Sunday, December 9, 2012

When everyone's a super, no one is.

Nowadays you could just throw a rock, and you're bound to hit a Software Engineer. I myself am one of them. So this is some kind of a confession as I am completing my graduation.

Today, a majority of Computer Engineers in our country don't even have a clue about what is happening inside a computer. The toughest computer problem that they know how to solve successfully is, finding the factorial of a number, or checking whether a number is prime or not. I could do them when I was at school, so I threw away all my college time, thinking I was way ahead of others, but now I realize, though its a bit late, that I never was even a peeling of a real Bachelor of Technology.

The flaw is inherently in the perception that Computer Science or Information Technology is quite an easy stream, well its not the fact. If you were to code the solution of the Tower of Hanoi problem, or were asked to implement a Fibonacci Heap you'd get to know about it. Our generation of Engineers, were misled into believing that designing a Website, which can fetch a couple of records from a database, and insert a few in it, is the greatest feat that you could achieve in your academic life. All the final year projects are about some kind of system. .NET or Java, that is really what matters, just make this one important choice and feel like its the career defining moment of your life. Really it just takes 3 months for an average person to learn any of these platforms, and start doing stuff. Even a 12th Standard student, I'm sure would be able to intuitively create stuff on Visual Studio or Netbeans, it really isn't rocket science. So if all this is that easy, what is tough in the curriculum? the Software Development Life Cycle or the various types of Software Testing? No, tough is the Data Structures, Design and Analysis of Algorithms, Cryptography, the Operating Systems. We just need to go beyond the theories and look into their practical implementation to know of their importance, but bless the University, all they want to test of is whether the students know about the advantages of R-B Tree over the binary search tree.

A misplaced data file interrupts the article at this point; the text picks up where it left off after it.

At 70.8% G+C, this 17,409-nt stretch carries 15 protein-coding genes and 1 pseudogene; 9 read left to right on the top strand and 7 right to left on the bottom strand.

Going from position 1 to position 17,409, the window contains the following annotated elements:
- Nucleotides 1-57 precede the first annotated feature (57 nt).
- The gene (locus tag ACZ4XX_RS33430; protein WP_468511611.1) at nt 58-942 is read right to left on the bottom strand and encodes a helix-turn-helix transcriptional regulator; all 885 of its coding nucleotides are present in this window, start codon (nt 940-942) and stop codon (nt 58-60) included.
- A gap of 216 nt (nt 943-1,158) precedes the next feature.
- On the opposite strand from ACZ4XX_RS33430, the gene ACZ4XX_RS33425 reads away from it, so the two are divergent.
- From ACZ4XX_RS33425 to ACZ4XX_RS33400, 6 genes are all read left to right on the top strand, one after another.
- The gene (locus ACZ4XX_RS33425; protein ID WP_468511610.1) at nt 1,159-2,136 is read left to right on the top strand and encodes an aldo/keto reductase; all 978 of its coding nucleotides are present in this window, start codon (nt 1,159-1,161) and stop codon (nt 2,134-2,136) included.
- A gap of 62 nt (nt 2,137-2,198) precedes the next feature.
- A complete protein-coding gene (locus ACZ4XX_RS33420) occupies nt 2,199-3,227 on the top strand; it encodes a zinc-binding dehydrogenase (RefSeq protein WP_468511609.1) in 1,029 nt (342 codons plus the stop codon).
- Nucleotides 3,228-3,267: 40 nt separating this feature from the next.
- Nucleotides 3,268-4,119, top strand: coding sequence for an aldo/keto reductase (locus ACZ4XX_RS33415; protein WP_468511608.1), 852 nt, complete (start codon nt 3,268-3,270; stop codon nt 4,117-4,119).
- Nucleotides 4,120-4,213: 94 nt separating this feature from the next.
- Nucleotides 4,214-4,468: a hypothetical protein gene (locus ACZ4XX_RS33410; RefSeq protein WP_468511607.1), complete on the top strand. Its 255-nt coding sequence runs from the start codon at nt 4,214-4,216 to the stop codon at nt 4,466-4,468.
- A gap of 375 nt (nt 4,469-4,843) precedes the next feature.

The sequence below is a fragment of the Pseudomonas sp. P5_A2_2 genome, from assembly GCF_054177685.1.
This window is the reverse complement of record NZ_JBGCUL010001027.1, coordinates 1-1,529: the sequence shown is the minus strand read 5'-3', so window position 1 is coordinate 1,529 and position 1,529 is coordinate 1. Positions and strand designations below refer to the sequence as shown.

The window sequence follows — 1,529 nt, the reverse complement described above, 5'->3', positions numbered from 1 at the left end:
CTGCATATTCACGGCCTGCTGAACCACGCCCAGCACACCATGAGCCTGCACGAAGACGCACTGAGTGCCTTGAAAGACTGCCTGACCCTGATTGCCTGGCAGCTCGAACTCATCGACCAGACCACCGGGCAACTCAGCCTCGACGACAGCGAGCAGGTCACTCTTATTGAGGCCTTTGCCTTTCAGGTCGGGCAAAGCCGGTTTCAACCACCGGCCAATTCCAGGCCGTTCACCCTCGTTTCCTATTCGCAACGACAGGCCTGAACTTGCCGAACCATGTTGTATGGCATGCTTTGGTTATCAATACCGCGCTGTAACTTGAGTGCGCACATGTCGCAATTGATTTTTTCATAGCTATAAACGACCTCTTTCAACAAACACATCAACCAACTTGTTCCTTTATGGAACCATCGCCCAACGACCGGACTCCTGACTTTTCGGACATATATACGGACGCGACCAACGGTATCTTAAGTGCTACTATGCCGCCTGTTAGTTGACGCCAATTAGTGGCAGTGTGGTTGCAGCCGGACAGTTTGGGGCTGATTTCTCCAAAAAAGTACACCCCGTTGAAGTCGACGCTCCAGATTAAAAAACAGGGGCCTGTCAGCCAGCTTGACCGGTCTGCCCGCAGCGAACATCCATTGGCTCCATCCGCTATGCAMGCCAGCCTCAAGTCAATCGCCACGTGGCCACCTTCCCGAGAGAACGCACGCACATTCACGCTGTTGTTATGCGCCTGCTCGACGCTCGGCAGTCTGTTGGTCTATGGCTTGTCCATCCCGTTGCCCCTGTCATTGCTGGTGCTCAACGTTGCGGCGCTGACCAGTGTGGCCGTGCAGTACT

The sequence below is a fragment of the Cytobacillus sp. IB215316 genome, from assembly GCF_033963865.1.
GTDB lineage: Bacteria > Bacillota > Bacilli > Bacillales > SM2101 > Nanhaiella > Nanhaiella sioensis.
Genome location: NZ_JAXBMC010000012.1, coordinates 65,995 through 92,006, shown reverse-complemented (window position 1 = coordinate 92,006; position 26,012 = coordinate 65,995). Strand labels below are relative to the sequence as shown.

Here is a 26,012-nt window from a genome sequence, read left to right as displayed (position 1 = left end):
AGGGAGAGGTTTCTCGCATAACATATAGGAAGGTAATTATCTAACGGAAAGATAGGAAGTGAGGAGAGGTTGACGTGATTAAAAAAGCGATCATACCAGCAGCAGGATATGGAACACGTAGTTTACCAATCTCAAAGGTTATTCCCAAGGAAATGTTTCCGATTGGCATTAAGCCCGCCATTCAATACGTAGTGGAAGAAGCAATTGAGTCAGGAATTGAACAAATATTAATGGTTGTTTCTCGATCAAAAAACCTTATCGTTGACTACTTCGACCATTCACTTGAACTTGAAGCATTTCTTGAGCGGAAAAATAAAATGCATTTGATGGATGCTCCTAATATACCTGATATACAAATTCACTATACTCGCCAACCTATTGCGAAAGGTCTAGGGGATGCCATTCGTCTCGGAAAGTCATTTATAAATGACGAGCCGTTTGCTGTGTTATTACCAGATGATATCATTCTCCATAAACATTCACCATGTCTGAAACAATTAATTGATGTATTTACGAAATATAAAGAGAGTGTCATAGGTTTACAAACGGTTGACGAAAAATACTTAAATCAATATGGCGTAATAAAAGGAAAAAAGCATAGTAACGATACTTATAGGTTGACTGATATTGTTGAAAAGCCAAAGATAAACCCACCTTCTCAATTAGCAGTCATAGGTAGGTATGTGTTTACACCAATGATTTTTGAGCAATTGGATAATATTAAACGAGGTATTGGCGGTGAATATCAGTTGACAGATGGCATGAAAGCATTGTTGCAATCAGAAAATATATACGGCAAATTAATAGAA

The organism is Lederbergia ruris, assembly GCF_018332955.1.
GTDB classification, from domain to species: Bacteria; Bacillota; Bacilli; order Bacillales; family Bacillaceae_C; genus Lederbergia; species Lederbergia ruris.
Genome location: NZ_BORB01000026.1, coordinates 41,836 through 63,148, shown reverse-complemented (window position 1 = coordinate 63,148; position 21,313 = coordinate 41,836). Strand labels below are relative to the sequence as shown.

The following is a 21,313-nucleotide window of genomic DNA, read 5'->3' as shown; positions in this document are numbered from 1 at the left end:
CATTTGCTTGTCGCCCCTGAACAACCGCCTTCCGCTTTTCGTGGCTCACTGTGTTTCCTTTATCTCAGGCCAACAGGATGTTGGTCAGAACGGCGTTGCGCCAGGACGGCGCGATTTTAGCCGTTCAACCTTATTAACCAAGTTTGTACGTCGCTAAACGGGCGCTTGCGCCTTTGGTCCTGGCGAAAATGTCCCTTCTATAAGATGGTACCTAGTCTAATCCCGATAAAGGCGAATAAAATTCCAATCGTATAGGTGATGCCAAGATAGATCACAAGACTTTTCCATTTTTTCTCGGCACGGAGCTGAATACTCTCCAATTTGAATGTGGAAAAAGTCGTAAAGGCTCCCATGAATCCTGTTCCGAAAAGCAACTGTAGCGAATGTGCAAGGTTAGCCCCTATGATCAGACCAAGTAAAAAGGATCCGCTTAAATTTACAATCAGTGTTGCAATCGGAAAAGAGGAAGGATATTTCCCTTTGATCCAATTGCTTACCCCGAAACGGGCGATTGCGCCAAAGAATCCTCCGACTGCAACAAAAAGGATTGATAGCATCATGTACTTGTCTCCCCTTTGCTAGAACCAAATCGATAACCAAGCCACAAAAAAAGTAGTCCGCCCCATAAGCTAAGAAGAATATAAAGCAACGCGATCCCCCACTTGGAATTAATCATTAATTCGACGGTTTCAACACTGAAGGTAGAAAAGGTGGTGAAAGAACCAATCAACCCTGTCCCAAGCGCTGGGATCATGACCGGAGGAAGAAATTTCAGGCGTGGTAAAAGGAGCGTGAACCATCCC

The times of mass recruiters are done now, those companies which would just take a bloke of any stream for a software developer, have already got their benches full now. And with global austerity setting in, the IT Services Sector wouldn't be booming out of proportions like it used to. 

Anyone who'd like to learn from my experience should check out what other undergraduates in other countries are upto at the moment, and also gauge the level of Computer Science before you label it as easy and theory oriented.

Solve some of the problems on these sites, and you'd get to know the real depth of shallow sea :P

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